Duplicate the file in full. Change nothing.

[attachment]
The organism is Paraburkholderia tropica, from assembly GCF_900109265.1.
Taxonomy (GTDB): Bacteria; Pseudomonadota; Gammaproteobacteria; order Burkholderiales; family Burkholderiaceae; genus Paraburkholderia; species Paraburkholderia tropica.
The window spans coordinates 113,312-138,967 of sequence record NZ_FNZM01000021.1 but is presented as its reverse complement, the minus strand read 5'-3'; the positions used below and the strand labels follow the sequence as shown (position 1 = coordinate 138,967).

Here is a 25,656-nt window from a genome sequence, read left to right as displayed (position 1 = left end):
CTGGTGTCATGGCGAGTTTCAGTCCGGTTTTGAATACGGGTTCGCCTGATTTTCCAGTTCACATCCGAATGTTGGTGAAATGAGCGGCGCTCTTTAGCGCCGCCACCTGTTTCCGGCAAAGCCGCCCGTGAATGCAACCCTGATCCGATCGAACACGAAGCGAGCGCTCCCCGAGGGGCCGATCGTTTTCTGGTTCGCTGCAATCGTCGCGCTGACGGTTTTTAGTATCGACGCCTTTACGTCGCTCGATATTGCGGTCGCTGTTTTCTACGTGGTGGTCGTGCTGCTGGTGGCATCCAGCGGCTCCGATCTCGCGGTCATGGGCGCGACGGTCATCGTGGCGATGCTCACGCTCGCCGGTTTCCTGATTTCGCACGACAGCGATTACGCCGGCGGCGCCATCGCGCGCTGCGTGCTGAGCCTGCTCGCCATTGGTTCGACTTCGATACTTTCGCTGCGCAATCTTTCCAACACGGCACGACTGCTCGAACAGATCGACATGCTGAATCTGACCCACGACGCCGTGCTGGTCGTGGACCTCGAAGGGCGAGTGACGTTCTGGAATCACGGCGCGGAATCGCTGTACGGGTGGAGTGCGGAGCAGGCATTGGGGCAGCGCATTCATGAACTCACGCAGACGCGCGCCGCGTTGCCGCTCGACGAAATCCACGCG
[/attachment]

The organism is Paraburkholderia tropica, from assembly GCF_900109265.1.
Taxonomy (GTDB): Bacteria; Pseudomonadota; Gammaproteobacteria; order Burkholderiales; family Burkholderiaceae; genus Paraburkholderia; species Paraburkholderia tropica.
The window spans coordinates 113,312-138,967 of sequence record NZ_FNZM01000021.1 but is presented as its reverse complement, the minus strand read 5'-3'; the positions used below and the strand labels follow the sequence as shown (position 1 = coordinate 138,967).

Here is a 25,656-nt window from a genome sequence, read left to right as displayed (position 1 = left end):
CTGGTGTCATGGCGAGTTTCAGTCCGGTTTTGAATACGGGTTCGCCTGATTTTCCAGTTCACATCCGAATGTTGGTGAAATGAGCGGCGCTCTTTAGCGCCGCCACCTGTTTCCGGCAAAGCCGCCCGTGAATGCAACCCTGATCCGATCGAACACGAAGCGAGCGCTCCCCGAGGGGCCGATCGTTTTCTGGTTCGCTGCAATCGTCGCGCTGACGGTTTTTAGTATCGACGCCTTTACGTCGCTCGATATTGCGGTCGCTGTTTTCTACGTGGTGGTCGTGCTGCTGGTGGCATCCAGCGGCTCCGATCTCGCGGTCATGGGCGCGACGGTCATCGTGGCGATGCTCACGCTCGCCGGTTTCCTGATTTCGCACGACAGCGATTACGCCGGCGGCGCCATCGCGCGCTGCGTGCTGAGCCTGCTCGCCATTGGTTCGACTTCGATACTTTCGCTGCGCAATCTTTCCAACACGGCACGACTGCTCGAACAGATCGACATGCTGAATCTGACCCACGACGCCGTGCTGGTCGTGGACCTCGAAGGGCGAGTGACGTTCTGGAATCACGGCGCGGAATCGCTGTACGGGTGGAGTGCGGAGCAGGCATTGGGGCAGCGCATTCATGAACTCACGCAGACGCGCGCCGCGTTGCCGCTCGACGAAATCCACGCG